How Ethereum’s ‘Merge’ will change the dynamics of liquid staking
The word staking has been doing the buzz around the crypto-space for quite some time now. Now, like most of the things associated with the crypto-space, even this can either be a complicated or a simple notion, depending on how many layers deep one decides to go.
For most traders and investors, staking is a way of earning rewards for locking up certain cryptocurrencies. Even though that is the key takeaway, it is essential to slightly delve into the nuances of it.
Well, staking usually happens via staking pools. And, the ultimate reason why the staked cryptos earn rewards is that the underlying blockchain puts them to work. Essentially, cryptos that allow staking use the PoS consensus mechanism.
Staking also has the benefit of contributing to the security and efficiency of various blockchains. More so, because staking makes the underlying chain even more resistant to attacks and strengthens its ability to process transactions.
The changing dynamics
Earlier this year, a host of prominent institutions jumped on the staking bandwagon and put forth their respective positions in front of the community. Investment banking giant JP Morgan, for instance, highlighted in its late June report that it believes in the power of staking.
The aforementioned report titled “A Primer on Staking – The Fast-Growing Opportunity for Cryptocurrency Intermediaries and Their Clients” highlighted that crypto staking makes the “crypto-ecosystem more attractive as an asset class.”
More so, the bank highlighted, because staking has the potential to act as a major source of revenue for retail and institutional investors.
The report further noted,
“We estimate that staking is currently a $9 billion business for the crypto economy, will grow to $20 billion following the Ethereum merge, and could get to $40 billion by 2025 should proof of stake grow to the dominant protocol.”
Ethereum’s “Merge” would inevitably end up altering the dynamics of the staking market. As per the latest data, there’s close to $10 billion in liquid staked assets [when compared to $9 billion when JP Morgan’s report was out]. Now, the same figure would have to grow at least four times if it were to breach the bank’s threshold of $40 billion by 2025.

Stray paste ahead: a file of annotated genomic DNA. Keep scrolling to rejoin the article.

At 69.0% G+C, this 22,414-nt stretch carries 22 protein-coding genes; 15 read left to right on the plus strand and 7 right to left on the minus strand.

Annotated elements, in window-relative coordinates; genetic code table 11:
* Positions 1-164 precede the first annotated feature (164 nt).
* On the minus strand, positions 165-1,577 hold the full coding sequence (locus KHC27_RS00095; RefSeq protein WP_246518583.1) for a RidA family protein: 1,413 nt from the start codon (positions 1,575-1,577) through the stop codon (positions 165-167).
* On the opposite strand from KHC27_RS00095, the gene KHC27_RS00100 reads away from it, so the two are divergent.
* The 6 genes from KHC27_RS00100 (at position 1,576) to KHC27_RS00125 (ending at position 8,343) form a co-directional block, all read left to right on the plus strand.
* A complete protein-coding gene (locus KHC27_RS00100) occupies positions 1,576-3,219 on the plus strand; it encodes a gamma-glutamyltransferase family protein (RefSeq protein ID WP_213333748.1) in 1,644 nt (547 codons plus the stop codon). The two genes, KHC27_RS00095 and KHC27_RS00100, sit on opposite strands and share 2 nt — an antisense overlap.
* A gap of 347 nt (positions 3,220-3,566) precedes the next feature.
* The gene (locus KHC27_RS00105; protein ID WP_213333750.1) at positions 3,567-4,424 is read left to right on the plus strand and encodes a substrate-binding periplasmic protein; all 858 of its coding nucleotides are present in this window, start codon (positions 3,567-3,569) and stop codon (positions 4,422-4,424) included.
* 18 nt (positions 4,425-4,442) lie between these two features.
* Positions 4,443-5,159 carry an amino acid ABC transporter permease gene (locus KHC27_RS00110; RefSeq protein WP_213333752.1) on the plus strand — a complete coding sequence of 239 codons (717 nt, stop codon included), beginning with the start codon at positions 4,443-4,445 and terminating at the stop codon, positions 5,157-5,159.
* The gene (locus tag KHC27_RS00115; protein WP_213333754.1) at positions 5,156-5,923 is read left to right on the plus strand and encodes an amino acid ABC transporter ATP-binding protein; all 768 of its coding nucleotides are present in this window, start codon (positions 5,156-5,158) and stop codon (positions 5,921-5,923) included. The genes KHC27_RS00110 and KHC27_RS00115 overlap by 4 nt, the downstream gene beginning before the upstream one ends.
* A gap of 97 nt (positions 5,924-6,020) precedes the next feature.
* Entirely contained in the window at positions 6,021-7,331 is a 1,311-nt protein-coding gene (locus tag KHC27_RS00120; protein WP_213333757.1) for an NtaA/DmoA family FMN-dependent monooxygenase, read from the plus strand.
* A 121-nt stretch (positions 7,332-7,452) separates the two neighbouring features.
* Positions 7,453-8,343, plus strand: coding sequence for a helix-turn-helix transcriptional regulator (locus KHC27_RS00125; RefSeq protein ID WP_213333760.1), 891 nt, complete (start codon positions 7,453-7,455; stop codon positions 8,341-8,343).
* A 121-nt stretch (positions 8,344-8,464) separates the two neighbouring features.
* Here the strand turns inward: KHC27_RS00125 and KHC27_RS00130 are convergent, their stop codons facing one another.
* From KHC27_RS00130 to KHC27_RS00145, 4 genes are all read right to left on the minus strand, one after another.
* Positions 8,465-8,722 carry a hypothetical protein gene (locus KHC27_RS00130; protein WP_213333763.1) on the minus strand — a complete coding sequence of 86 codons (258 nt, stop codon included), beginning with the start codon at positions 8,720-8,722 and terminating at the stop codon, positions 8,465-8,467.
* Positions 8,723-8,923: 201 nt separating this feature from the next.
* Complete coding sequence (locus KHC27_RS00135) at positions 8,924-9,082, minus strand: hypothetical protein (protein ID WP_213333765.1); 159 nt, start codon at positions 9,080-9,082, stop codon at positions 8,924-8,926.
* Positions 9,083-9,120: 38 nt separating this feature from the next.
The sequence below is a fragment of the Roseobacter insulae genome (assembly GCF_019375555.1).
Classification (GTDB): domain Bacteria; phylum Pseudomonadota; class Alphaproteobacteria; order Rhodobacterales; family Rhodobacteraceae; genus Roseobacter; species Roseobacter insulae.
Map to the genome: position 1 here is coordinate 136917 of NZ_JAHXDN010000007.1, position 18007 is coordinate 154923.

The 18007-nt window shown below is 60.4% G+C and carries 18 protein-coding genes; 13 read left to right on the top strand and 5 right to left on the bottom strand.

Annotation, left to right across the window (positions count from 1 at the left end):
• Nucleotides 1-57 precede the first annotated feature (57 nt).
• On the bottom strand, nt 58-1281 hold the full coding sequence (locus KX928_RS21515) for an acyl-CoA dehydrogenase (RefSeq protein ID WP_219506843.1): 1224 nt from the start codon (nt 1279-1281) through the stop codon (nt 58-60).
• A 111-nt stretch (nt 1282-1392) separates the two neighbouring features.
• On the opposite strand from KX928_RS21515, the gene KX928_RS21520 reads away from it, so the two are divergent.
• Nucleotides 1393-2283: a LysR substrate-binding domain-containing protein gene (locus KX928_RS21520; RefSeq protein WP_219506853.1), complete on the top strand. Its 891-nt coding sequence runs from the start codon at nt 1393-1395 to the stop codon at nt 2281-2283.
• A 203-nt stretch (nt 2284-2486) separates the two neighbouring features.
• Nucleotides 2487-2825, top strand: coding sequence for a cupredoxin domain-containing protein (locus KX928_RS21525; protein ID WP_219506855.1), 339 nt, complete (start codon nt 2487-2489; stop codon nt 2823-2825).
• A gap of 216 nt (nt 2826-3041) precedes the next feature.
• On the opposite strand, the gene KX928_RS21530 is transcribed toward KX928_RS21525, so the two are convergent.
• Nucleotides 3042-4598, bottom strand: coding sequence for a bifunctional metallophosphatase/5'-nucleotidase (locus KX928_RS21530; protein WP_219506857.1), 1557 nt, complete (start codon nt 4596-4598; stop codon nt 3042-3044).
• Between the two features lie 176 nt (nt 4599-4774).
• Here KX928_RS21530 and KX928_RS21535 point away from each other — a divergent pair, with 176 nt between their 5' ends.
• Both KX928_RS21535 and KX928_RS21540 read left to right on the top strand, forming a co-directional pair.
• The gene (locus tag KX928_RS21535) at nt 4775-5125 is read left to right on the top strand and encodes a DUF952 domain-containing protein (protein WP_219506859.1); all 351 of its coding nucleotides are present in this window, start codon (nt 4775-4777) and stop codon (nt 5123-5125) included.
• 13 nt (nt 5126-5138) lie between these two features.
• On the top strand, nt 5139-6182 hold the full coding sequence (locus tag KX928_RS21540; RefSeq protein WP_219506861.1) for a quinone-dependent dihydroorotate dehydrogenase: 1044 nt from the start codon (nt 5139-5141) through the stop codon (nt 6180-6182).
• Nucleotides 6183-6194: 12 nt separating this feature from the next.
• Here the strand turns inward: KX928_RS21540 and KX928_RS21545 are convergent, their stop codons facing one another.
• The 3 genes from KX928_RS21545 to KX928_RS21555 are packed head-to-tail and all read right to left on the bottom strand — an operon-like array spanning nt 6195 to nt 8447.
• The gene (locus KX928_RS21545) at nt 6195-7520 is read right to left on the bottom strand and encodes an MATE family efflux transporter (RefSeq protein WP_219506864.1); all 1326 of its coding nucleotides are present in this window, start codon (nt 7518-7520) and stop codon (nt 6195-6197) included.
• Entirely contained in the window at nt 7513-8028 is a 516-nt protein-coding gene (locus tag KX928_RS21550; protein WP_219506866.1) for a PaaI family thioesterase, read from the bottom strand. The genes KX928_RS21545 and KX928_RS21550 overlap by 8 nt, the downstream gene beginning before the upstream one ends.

Is it possible?
For now, there are a couple of players who evidently have an upper hand in the liquid staking market. As can be observed from the snapshot attached below, most of the protocols have a major chunk of value staked on Ethereum followed by Terra.
With over $6.75 billion and $2.41 billion, Lido Finance and Anchor protocol do seem to stand out at the moment. Looking at the slow pace over the last couple of months, however, the aforementioned JP Morgan target does seem to be far-fetched.
On the contrary, over the next few months, if the staking craze becomes even more intense, then things might shape up in the staking market’s favor. Thus, only time can tell if the aforementioned potential projects would be able to deliver going forward or not.
What the post-Merge scene would look like?
Even though being able to earn staking rewards while maintaining liquid collateral opens up a host of possibilities to earn an additional yield on coins, it does come with a short-term scare.
Well, bull markets do not last forever and a delay in the Merge along with a flip in the sentiment to ‘risk off’ could create a scenario where the market might witness a rotation of funds from Ethereum to other Layer 1s. In effect, along with Terra, protocols like Fantom and Solana could step up.
Additionally, it should be noted that validator downtime early on in the post-merge environment could lead to slashing. The same would, in turn, impact the staked tokens’ collateral backing. Highlighting the same in this year’s crypto-theses, Ryan Selkis, founder and CEO – Messari, said,
“… while I’m long-term bullish, I’m a bit worried in the short-term about liquidation risks.”
Now, as long the locked-up funds in the form of tokens remain in the ecosystem, the staking market would thrive. But, the phase before and after the ‘Merge’ would definitely be quite wobbly.